I don't have to tell you how this state has grown. As we look to the future, we can foresee a doubling of the population of California in the short span of 30 years. By the year 2000 we will see 40 million people here.

Every month we add 35,000 people-equiva­lent to a city the size of Napa. Every year we add a new San Jose.

What kind of a state we will have depends on . how we come to grips with the planning for our urban growth. No question that planned new communities and new towns will play a big role. When we talk about this we mean communities where there's full range of housing opportunities -not just "snob" bedroom communities.

Today we face a housing crisis the propor­tions of which we haven't experienced since World War II. Vacancy factors in our major metropolitan areas are down around the 1% mark. Housing experts agree we need a vacancy factor of 5-6% to have a healthy housing situa­tion and provide for our mobile population.

Not only is there -a shortage, but those houses that are being built are priced out of reach of the average family. Less than 6% of new family construction is priced to sell under $20,000.

Many of us here today wouldn't be home­owners if it hadn't been for a no-down payment 4% VA loan. This gave us the foot in the door we needed to become homeowners and respon­sible citizens in our communities and have some equity in California.

Today there is no such thing as 4% loans­but thanks to the 1968 Housing Act there is a Section 235 Homeownership interest subsidy program that promises to give this generation of newlyweds and lower income families a break. Let's hope the conference committee of the House and Senate fund this program, and fund it generously.

I wouldn't be doing my job if I didn't take this opportunity to implore the Operating En­gineers Trust Fund to invest more in housing mortgages-not just housing for the affluent but Section 236 and 235 housing. It gave me a great sense of pride- as it does today- to be invited to participate in the groundbreaking ceremonies

See 1400 ON HAND page 5

I .,


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• December, 1969

Read Carefully



General Rules arid Instructions for Applicants I • Two college scholarship awards of $500 each will be awarded,

. one to · a· son and one to a daughter of ni~mbers ofOperating Engi-· n,eers Local Union No. 3 for study at any accredited college or university.

The Local No. 3 scholarships will impose no restrictions · of any . kind on the course of study. Winners inay accept any ot;her grants or awards which do not in theroselves rule out scholarship aid 'from other sources,. imnounced Thomas J. Stapl~ton, Recording-, Corresponding Secretary. · ·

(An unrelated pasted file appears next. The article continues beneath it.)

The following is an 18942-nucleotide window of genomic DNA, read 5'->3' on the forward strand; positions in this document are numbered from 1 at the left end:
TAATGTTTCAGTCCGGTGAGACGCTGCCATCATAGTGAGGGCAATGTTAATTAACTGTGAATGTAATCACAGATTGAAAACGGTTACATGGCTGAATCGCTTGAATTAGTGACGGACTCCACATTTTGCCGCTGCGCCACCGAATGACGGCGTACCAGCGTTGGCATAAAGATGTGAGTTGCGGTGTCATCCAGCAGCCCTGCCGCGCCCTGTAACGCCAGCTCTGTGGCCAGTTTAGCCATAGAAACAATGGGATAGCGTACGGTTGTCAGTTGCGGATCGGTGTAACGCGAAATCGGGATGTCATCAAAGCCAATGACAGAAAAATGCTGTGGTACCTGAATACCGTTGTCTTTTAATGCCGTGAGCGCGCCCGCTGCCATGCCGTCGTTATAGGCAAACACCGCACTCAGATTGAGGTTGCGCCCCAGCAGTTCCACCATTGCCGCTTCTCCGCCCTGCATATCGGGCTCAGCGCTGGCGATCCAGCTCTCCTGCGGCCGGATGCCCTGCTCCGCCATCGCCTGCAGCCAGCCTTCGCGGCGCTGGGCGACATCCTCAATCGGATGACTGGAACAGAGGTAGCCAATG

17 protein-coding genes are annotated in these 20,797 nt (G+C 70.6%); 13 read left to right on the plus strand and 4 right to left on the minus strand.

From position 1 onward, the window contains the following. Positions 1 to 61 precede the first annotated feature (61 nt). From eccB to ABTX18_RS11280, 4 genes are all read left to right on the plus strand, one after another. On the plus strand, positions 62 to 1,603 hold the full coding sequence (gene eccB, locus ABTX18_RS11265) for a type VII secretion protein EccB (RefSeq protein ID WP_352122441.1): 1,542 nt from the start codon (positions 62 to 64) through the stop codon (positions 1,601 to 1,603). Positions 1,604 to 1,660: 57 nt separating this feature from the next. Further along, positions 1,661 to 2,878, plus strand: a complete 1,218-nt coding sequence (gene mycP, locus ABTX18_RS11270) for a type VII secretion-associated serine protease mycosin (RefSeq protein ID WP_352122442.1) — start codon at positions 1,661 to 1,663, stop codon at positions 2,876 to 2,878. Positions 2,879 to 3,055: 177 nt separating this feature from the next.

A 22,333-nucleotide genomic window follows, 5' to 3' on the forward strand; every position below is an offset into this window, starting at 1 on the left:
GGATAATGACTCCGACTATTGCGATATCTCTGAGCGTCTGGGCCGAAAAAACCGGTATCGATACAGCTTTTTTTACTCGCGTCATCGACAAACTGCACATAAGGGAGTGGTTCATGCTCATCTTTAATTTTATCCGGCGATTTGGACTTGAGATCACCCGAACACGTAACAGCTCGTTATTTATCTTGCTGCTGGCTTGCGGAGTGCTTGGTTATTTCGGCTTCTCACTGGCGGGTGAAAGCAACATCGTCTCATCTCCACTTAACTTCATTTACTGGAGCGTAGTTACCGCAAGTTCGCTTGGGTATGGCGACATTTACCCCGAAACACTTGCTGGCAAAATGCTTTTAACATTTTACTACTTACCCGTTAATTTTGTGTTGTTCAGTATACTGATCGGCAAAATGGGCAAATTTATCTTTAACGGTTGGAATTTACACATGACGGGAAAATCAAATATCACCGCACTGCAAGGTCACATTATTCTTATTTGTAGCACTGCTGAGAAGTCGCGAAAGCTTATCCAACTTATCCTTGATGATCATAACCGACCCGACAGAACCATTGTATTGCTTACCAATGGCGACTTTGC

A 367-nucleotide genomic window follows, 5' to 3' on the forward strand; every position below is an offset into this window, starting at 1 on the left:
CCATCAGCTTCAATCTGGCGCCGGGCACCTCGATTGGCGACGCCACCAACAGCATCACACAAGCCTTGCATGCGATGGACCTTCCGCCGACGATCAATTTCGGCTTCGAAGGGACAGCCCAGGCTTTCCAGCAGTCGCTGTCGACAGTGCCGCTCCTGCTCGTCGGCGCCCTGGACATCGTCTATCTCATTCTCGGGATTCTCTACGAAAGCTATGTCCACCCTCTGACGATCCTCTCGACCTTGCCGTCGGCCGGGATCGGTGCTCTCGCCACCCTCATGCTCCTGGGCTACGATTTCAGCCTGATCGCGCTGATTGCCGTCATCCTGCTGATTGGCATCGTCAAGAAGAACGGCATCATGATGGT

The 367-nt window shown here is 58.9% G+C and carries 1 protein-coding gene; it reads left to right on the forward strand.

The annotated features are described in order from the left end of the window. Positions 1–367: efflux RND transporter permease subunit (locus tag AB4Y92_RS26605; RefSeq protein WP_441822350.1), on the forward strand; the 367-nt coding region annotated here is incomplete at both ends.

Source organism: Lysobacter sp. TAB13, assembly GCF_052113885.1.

Sons and daughters of members of Loc~ No. 3 may appiy for the scholarships. The parent of !:he applicant must have been a member of Local No: 3 -for at least one year · immediately preced~ '

• ing the date of the application. . , · Th~ applicants must be senior high sc;_hool students who have, .

or will be, graduated at the end of the Fall Semester, 1968, or Spring Sen:_1ester, 1969, in public, private or parochial schools who are planning· to attend a college or university any\vhere in the United States during the 1968-1969 academic year and .who_aie . able to meet the academic requirements for entrance into the uni- ·· versity or college of t;heir choice. Students .selected for s·chohtr­ships must have achieved not less than a ':B" average in their high school work · . ·

.· Applications . will be accepted between December 1, 1968, and March 1, 1969, for appointment to begin with the following Fall · Semester, ·


On receivinf the application,· Local No; 3 will verify the. mem-

• bership of the parent. The application will then be submitted for judging to the University Scholarship Selection Committee, an independent, outside group composed .entirely of professional

educators. . . . · . Apart from verifying the eligibility of the applicant, Local No.3·

will not exerCise any choice among the various appli.cants or indi­cate in ariy way that one applicant should be favored over another. AUselectioqs will be~made by the University Scholarship Selection .· Committee on the basis of factors normally used in awarding· academic scholarships; · · · ·

Selection will be-announced before the end Of the current school year, and a check for $500 will be deposited in .each winning stu- . dent's name at the college or university he plans to attend.


All of the following items must be received by the Recording­Corresponding Secretary, Operating Engineers, Local Unioh ·No. 3, 474 Valencia Street; San FranCisco 94103, California, before March 1, 1969. · · . ·

1. The Application-to be filled out and returned by the appli­cant.

2. Report on Applicant and Transcript-to be filled o~t by. the · high school Principal or person he designates and returned di­